The area of Alternative Dispute Resolution, known as ADR is becoming increasingly important as a means to resolve a commercial or personal dispute, otherwise than through litigation. At George V. Maloney & Co. Solicitors, we believe in the value of both Mediation and Arbitration, and other forms of ADR.
Amongst the reasons why parties with a dispute might prefer to use ADR, rather than having a case heard in court, our clients have highlighted these items:
- Privacy: the meetings involved in ADR methods take place privately rather than in open court.
- Cost: with the exception of arbitration, the cost involved in all other forms of ADR are usually far less than would be involved in litigating the dispute.
- Speed: the disputing parties have more control over the process.
Arbitration is a means of resolving a dispute by a neutral third party; an independent arbitrator will hear details of a disagreement from the parties involved, consider all the facts involved, and give a final decision on the dispute. An agreement of the parties to submit their disputes to arbitration is most commonly found in the form of an arbitration clause incorporated into a contract between the parties, however parties may not contract out of either party’s entitlement to submit a dispute to arbitration.
Because mediation is voluntary, a person cannot be required to use mediation to resolve their dispute and the parties are free to decide at any time not to continue. Only the parties decide if, when and how to resolve their dispute in mediation. The terms of any resolution agreement reached between the parties only becomes binding on them when set down in writing and signed by them. Once a settlement agreement is concluded and signed by the parties in mediation (which does not always happen), it can be enforced like any other binding contract.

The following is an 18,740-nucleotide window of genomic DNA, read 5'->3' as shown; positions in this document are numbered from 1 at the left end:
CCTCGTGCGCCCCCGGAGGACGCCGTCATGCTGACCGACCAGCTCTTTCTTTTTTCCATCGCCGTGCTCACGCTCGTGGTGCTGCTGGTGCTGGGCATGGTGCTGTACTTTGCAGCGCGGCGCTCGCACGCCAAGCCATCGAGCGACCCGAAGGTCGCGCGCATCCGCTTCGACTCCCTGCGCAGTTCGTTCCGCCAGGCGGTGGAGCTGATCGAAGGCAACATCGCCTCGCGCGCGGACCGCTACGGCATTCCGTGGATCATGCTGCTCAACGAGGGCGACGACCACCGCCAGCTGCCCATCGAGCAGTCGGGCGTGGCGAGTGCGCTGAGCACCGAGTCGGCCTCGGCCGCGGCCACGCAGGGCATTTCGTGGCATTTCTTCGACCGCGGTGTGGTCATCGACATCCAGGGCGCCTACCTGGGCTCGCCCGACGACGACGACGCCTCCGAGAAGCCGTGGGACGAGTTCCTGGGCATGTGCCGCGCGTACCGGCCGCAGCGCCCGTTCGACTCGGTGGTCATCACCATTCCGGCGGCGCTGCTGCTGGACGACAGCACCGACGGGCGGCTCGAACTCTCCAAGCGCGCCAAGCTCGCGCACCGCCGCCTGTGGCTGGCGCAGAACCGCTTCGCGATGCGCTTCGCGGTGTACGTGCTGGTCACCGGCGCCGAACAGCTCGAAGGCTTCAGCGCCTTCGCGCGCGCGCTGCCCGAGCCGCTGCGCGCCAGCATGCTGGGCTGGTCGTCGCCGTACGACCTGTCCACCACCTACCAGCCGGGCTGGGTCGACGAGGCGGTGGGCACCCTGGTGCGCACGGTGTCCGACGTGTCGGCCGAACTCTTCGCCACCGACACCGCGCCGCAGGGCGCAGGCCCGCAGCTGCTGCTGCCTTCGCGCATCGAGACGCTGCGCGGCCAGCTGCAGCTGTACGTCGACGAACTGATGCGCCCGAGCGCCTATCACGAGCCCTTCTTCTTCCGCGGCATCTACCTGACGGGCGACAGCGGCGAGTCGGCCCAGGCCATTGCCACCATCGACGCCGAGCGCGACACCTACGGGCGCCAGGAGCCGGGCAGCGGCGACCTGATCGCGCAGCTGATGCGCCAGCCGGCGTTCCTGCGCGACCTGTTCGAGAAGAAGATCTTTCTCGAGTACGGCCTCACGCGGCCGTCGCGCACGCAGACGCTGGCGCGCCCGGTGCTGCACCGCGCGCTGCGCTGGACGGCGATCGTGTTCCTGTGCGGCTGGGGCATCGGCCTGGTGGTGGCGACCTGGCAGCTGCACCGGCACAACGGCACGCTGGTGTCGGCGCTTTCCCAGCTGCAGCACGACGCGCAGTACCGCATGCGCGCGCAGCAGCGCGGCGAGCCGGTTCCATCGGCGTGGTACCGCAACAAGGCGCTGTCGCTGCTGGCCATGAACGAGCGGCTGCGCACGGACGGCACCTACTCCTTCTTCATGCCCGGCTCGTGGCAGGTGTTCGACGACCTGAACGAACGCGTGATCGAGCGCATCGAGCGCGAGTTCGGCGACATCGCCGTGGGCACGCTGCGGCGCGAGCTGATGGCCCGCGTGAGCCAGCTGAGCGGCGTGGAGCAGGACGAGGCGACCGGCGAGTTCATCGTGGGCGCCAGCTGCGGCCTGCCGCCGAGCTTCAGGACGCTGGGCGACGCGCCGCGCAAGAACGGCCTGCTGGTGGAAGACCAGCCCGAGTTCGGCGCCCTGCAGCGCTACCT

By law, before you start court action, your solicitor must advise you to consider mediation to resolve your dispute. The many advantages of mediation include:
- The parties decide if, when and how their dispute is resolved.
- A neutral, independent third party ‘mediator’ facilitates resolution of the dispute. The mediator may make suggestions about how a dispute may be resolved only when requested to do so by all parties.
- The parties may avoid some or all of the risk and cost associated with court action.
- All communication between the parties and the mediator is confidential and may not be used or referred to elsewhere if matters are not finally resolved in the mediation.
- Flexible, informal and can be organised at short notice.
- Successful mediation can allow parties to continue or resume their relationship.